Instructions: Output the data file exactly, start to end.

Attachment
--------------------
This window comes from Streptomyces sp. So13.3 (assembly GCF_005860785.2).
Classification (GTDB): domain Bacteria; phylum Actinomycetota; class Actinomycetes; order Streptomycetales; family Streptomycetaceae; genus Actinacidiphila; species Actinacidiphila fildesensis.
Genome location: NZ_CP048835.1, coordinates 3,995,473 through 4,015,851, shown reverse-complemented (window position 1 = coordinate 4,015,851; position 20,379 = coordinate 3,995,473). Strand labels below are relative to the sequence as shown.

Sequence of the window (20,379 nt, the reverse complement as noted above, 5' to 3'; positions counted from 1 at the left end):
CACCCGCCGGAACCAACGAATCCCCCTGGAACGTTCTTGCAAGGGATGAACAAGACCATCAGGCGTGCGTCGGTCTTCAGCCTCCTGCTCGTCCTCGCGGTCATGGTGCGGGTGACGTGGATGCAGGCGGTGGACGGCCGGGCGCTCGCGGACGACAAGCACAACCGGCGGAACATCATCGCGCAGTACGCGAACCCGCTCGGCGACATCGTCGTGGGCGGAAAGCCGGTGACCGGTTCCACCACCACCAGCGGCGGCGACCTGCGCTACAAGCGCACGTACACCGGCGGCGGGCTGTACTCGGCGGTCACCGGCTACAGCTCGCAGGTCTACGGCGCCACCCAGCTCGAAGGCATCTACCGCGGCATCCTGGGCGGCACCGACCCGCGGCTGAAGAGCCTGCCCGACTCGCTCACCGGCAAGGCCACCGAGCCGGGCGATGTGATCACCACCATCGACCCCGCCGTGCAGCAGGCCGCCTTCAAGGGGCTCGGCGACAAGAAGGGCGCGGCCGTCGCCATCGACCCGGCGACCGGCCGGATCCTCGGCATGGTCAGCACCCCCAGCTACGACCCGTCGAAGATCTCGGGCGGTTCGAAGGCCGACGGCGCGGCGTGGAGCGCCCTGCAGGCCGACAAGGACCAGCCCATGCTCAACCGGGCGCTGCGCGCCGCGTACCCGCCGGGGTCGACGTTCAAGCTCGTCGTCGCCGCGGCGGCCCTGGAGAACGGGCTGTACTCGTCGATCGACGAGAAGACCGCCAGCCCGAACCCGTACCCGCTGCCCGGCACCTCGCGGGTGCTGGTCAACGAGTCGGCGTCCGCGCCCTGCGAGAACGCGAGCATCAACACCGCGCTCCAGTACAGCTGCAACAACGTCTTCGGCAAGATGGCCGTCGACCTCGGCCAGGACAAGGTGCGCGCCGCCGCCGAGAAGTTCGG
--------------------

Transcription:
This window comes from Streptomyces sp. So13.3 (assembly GCF_005860785.2).
Classification (GTDB): domain Bacteria; phylum Actinomycetota; class Actinomycetes; order Streptomycetales; family Streptomycetaceae; genus Actinacidiphila; species Actinacidiphila fildesensis.
Genome location: NZ_CP048835.1, coordinates 3,995,473 through 4,015,851, shown reverse-complemented (window position 1 = coordinate 4,015,851; position 20,379 = coordinate 3,995,473). Strand labels below are relative to the sequence as shown.

Sequence of the window (20,379 nt, the reverse complement as noted above, 5' to 3'; positions counted from 1 at the left end):
CACCCGCCGGAACCAACGAATCCCCCTGGAACGTTCTTGCAAGGGATGAACAAGACCATCAGGCGTGCGTCGGTCTTCAGCCTCCTGCTCGTCCTCGCGGTCATGGTGCGGGTGACGTGGATGCAGGCGGTGGACGGCCGGGCGCTCGCGGACGACAAGCACAACCGGCGGAACATCATCGCGCAGTACGCGAACCCGCTCGGCGACATCGTCGTGGGCGGAAAGCCGGTGACCGGTTCCACCACCACCAGCGGCGGCGACCTGCGCTACAAGCGCACGTACACCGGCGGCGGGCTGTACTCGGCGGTCACCGGCTACAGCTCGCAGGTCTACGGCGCCACCCAGCTCGAAGGCATCTACCGCGGCATCCTGGGCGGCACCGACCCGCGGCTGAAGAGCCTGCCCGACTCGCTCACCGGCAAGGCCACCGAGCCGGGCGATGTGATCACCACCATCGACCCCGCCGTGCAGCAGGCCGCCTTCAAGGGGCTCGGCGACAAGAAGGGCGCGGCCGTCGCCATCGACCCGGCGACCGGCCGGATCCTCGGCATGGTCAGCACCCCCAGCTACGACCCGTCGAAGATCTCGGGCGGTTCGAAGGCCGACGGCGCGGCGTGGAGCGCCCTGCAGGCCGACAAGGACCAGCCCATGCTCAACCGGGCGCTGCGCGCCGCGTACCCGCCGGGGTCGACGTTCAAGCTCGTCGTCGCCGCGGCGGCCCTGGAGAACGGGCTGTACTCGTCGATCGACGAGAAGACCGCCAGCCCGAACCCGTACCCGCTGCCCGGCACCTCGCGGGTGCTGGTCAACGAGTCGGCGTCCGCGCCCTGCGAGAACGCGAGCATCAACACCGCGCTCCAGTACAGCTGCAACAACGTCTTCGGCAAGATGGCCGTCGACCTCGGCCAGGACAAGGTGCGCGCCGCCGCCGAGAAGTTCGG